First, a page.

9. Respect other people’s boundaries

You may find that other people are more likely to honor your boundaries if you respect theirs. If you aren’t sure whether you’re about to cross someone’s boundaries, ask them what they want or need from you. For example, if you want to hug someone but you aren’t sure whether they are OK with physical contact, you could ask, “Can I hug you?”

If you accidentally overstep a boundary, try not to get defensive. Instead, apologize and reassure them that you’ll take care to avoid making the same mistake again. For example, you could say, “I’m sorry for taking one of your chips from your plate. I forgot that you don’t like to share food.”

How to handle people who don’t respect your boundaries

Most people will respect boundaries, but a minority ignore them. This group includes people with narcissistic personalities, who often have a sense of entitlement. They might feel that they don’t have to respect your boundaries because they assume that their wants and needs are more important than yours.

1. Enforce consequences

If someone doesn’t respect a boundary, you have the right to enforce consequences. Explain what you’ll do if they overstep your boundary again.

Whatever consequence you choose, make sure you are ready to follow through. If you show someone that you won’t take action, they probably won’t take you seriously in the future.

For example, if you say, “I’m going to end this phone call if you keep talking about how I should be parenting my child,” make sure you are prepared to hang up if they ignore your wishes.

You can also learn some techniques to get people to respect you more.

2. Withhold personal information

Sometimes, the easiest way to stop other people from trying to violate your boundaries is to withhold information. This approach works best with people you don’t have to see frequently.

For example, let’s say you have a boundary around lending people your possessions. Your personal rule is that you don’t let anyone, aside from your partner and best friend, borrow things from you.

Unfortunately, you have a cousin who has a habit of repeatedly asking to borrow things from you. When you say no, they usually get annoyed and accuse you of selfishness. If you only see your cousin occasionally, the simplest solution might be to avoid mentioning recent purchases.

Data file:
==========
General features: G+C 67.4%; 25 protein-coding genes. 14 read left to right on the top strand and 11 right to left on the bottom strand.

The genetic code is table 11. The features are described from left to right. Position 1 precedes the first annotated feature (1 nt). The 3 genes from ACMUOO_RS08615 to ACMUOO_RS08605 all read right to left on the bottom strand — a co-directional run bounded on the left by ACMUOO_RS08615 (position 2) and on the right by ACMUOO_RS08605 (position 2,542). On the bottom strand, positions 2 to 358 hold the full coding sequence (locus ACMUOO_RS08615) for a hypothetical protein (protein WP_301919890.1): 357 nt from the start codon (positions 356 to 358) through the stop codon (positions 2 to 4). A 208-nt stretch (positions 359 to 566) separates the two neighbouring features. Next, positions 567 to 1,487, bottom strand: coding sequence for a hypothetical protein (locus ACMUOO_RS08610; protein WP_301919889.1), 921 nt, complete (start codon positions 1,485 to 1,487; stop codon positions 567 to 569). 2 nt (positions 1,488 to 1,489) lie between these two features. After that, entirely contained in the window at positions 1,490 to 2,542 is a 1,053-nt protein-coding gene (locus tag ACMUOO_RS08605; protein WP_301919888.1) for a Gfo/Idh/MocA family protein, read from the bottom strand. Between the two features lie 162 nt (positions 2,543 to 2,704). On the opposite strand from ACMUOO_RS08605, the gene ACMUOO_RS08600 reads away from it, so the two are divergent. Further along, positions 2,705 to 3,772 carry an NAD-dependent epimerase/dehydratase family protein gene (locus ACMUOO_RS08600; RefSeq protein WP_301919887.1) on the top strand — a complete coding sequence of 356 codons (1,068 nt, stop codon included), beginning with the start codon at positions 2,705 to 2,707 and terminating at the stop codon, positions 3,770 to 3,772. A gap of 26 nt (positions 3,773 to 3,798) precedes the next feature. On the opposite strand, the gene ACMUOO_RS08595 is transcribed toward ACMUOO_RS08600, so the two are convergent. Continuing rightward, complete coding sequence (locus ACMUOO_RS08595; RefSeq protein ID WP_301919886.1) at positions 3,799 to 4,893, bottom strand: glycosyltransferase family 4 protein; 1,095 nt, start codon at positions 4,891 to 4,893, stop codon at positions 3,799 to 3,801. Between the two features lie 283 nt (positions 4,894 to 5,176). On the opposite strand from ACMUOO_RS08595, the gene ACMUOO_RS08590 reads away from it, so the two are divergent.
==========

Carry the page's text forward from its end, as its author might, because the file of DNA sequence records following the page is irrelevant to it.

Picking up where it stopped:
I might also like to get some tips on how to avoid oversharing.

3. Consider distancing yourself

If you’ve tried the strategies in this article, but the other person still tries to ignore your boundaries, it may be time to end the relationship. Our guide to ending a friendship without hurt feelings has in-depth advice on how to distance yourself from someone who is making you unhappy or uncomfortable.

If cutting someone off altogether isn’t a realistic option, you could try finding ways of limiting the amount of 1:1 time you spend together. For example, if you have overbearing grandparents who often ask you inappropriate questions, you could try meeting up with them at family events instead of visiting them by yourself.

Why are boundaries important in relationships?

Here are a few reasons why boundary-setting is a key social skill:

1. Boundaries can reduce resentment

If you give up all your time to help other people, you may end up feeling underappreciated, burned out, and annoyed. By setting clear boundaries around your time and energy, you can support other people while still having enough energy to take care of yourself.

2. Setting boundaries helps you lead a more balanced life

For example, if your boss often gives you too many tasks to do and assumes that you’ll take work home with you at the end of the day, setting boundaries (e.g., “I can’t work in the evenings because I need to take care of my family) can help you maintain a better work-life balance.

3. Boundaries can help you keep a sense of identity

You can think of boundaries as lines that separate your thoughts, feelings, and experiences from those of somebody else. Boundaries help you to make decisions based on what is right for you, instead of going along with what you think someone else wants.

In this article, you can get some tips to understand your identity more clearly. 

4. Boundaries can reduce conflicts 

When two people know what to expect from one another, it may be easier to avoid misunderstandings. For example, if you make it clear to your parents that you’ll visit them at weekends because you don’t have time during the week, they might be less likely to become upset when you turn down invitations to have dinner with them after work.

Viktor is a Counselor specialized in interpersonal communication and relationships. He manages SocialSelf’s scientific review board. Follow on Twitter or read more.